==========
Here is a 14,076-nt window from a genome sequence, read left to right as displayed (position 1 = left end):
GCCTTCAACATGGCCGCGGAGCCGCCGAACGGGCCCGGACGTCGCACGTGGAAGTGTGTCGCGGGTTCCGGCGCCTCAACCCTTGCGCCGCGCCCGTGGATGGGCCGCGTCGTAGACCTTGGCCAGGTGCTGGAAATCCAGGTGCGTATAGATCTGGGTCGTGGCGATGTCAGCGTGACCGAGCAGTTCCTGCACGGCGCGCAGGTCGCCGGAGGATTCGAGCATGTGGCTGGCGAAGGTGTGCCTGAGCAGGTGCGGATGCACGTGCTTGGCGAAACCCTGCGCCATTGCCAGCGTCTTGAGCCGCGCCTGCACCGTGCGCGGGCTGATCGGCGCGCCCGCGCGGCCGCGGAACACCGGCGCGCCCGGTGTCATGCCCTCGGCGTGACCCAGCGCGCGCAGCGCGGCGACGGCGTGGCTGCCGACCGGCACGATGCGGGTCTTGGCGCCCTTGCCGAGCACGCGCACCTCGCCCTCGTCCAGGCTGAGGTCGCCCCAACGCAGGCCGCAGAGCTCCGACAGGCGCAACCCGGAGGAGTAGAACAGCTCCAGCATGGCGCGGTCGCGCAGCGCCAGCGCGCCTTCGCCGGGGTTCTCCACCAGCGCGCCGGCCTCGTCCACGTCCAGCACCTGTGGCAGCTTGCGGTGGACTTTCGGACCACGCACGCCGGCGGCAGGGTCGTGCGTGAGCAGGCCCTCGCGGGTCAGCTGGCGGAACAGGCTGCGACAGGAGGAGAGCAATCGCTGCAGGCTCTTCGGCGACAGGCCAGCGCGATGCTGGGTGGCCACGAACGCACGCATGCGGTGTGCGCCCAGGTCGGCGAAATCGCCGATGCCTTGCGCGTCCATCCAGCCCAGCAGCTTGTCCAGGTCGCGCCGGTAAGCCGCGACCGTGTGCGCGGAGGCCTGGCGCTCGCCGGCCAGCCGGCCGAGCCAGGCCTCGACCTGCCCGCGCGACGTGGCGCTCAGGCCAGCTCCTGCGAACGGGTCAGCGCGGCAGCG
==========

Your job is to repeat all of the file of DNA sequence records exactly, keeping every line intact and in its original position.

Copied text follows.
Here is a 14,076-nt window from a genome sequence, read left to right as displayed (position 1 = left end):
GCCTTCAACATGGCCGCGGAGCCGCCGAACGGGCCCGGACGTCGCACGTGGAAGTGTGTCGCGGGTTCCGGCGCCTCAACCCTTGCGCCGCGCCCGTGGATGGGCCGCGTCGTAGACCTTGGCCAGGTGCTGGAAATCCAGGTGCGTATAGATCTGGGTCGTGGCGATGTCAGCGTGACCGAGCAGTTCCTGCACGGCGCGCAGGTCGCCGGAGGATTCGAGCATGTGGCTGGCGAAGGTGTGCCTGAGCAGGTGCGGATGCACGTGCTTGGCGAAACCCTGCGCCATTGCCAGCGTCTTGAGCCGCGCCTGCACCGTGCGCGGGCTGATCGGCGCGCCCGCGCGGCCGCGGAACACCGGCGCGCCCGGTGTCATGCCCTCGGCGTGACCCAGCGCGCGCAGCGCGGCGACGGCGTGGCTGCCGACCGGCACGATGCGGGTCTTGGCGCCCTTGCCGAGCACGCGCACCTCGCCCTCGTCCAGGCTGAGGTCGCCCCAACGCAGGCCGCAGAGCTCCGACAGGCGCAACCCGGAGGAGTAGAACAGCTCCAGCATGGCGCGGTCGCGCAGCGCCAGCGCGCCTTCGCCGGGGTTCTCCACCAGCGCGCCGGCCTCGTCCACGTCCAGCACCTGTGGCAGCTTGCGGTGGACTTTCGGACCACGCACGCCGGCGGCAGGGTCGTGCGTGAGCAGGCCCTCGCGGGTCAGCTGGCGGAACAGGCTGCGACAGGAGGAGAGCAATCGCTGCAGGCTCTTCGGCGACAGGCCAGCGCGATGCTGGGTGGCCACGAACGCACGCATGCGGTGTGCGCCCAGGTCGGCGAAATCGCCGATGCCTTGCGCGTCCATCCAGCCCAGCAGCTTGTCCAGGTCGCGCCGGTAAGCCGCGACCGTGTGCGCGGAGGCCTGGCGCTCGCCGGCCAGCCGGCCGAGCCAGGCCTCGACCTGCCCGCGCGACGTGGCGCTCAGGCCAGCTCCTGCGAACGGGTCAGCGCGGCAGCG